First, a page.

Most packet processing in Linux “wants” to be in the kernel. The problem is that adding code to the kernel is a painstaking process because a single line of bad code can cause havoc for millions of Linux hosts. How, then, can new functionality be pushed into the kernel, particularly for packet processing, with reduced risk? Enter eBPF, which allows functions to be inserted into the kernel through a sort of “lightweight container.”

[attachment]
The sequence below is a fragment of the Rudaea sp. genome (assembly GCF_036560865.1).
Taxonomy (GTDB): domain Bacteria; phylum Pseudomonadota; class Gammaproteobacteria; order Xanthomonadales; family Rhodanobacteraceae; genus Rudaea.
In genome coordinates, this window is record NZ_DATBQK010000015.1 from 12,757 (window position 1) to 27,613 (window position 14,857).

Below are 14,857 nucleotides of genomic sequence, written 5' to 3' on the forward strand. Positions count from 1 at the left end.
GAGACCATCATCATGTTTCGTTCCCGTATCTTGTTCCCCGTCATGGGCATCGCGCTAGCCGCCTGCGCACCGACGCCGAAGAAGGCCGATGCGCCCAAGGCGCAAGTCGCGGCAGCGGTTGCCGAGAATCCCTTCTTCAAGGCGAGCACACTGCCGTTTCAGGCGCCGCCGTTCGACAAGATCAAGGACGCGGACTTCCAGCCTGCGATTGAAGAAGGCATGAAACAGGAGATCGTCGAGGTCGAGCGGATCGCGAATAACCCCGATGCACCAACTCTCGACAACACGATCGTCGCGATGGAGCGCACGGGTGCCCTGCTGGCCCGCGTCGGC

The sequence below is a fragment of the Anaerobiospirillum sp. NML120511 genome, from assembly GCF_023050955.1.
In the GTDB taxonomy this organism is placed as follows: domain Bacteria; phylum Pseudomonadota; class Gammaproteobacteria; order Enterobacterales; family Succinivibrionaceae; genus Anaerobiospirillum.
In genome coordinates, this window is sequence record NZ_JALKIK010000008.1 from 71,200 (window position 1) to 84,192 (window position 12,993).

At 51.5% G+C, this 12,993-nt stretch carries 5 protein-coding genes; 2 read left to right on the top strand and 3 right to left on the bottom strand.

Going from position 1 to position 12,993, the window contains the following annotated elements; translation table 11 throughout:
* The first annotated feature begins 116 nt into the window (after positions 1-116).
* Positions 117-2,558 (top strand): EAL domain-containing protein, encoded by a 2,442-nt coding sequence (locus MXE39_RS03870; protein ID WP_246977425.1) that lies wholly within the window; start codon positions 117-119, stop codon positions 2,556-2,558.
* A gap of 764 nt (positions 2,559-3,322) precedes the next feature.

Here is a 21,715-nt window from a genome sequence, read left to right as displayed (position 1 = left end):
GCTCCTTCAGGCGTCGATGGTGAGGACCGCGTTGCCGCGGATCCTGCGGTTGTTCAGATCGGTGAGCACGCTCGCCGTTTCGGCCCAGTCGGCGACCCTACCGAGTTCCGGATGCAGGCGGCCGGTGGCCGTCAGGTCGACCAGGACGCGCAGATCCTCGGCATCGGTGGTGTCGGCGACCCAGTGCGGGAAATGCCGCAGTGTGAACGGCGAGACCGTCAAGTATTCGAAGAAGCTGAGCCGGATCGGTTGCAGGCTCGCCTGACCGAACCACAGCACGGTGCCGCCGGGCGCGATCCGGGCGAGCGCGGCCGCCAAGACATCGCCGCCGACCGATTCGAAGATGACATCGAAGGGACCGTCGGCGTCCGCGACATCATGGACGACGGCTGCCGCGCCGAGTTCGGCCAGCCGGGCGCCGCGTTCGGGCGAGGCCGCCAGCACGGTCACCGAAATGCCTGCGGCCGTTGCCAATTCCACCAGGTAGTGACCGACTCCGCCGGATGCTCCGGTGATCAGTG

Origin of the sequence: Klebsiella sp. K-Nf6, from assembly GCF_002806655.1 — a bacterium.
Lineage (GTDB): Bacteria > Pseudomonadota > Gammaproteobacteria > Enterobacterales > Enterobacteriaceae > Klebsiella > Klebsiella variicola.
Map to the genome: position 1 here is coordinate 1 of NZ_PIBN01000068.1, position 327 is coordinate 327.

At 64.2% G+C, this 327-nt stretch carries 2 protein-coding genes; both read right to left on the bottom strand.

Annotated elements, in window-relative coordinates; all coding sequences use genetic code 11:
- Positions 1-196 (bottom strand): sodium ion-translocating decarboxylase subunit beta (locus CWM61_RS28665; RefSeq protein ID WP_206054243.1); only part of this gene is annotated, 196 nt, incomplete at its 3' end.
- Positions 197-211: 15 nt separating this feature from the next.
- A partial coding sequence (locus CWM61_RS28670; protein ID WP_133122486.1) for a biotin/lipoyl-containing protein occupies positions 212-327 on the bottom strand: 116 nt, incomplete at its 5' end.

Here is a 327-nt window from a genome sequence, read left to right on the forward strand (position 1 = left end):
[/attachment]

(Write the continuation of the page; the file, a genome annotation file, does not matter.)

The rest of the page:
Michael Kehoe joins Tom Ammon and Russ White to discuss eBPF technology and its importance.

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